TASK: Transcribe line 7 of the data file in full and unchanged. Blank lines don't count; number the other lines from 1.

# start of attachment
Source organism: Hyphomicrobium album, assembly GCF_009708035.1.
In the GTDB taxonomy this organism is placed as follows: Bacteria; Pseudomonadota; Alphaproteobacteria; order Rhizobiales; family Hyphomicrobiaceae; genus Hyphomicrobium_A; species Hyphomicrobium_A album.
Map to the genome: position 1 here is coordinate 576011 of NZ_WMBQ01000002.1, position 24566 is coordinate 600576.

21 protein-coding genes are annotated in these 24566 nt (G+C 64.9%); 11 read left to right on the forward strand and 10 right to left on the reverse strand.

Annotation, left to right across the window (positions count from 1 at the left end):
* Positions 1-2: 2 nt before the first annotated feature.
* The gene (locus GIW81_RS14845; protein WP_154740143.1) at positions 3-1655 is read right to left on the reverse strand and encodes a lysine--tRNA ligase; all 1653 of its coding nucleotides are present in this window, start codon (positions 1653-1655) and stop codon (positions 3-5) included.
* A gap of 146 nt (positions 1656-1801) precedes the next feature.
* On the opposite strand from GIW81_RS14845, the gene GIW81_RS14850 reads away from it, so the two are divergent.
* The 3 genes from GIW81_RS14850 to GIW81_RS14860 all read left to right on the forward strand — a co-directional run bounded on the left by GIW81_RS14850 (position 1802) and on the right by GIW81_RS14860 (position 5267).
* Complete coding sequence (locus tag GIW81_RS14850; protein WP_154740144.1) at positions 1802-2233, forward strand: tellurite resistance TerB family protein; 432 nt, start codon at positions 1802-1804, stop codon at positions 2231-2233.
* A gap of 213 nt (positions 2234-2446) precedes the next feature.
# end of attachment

* The gene (locus GIW81_RS14845; protein WP_154740143.1) at positions 3-1655 is read right to left on the reverse strand and encodes a lysine--tRNA ligase; all 1653 of its coding nucleotides are present in this window, start codon (positions 1653-1655) and stop codon (positions 3-5) included.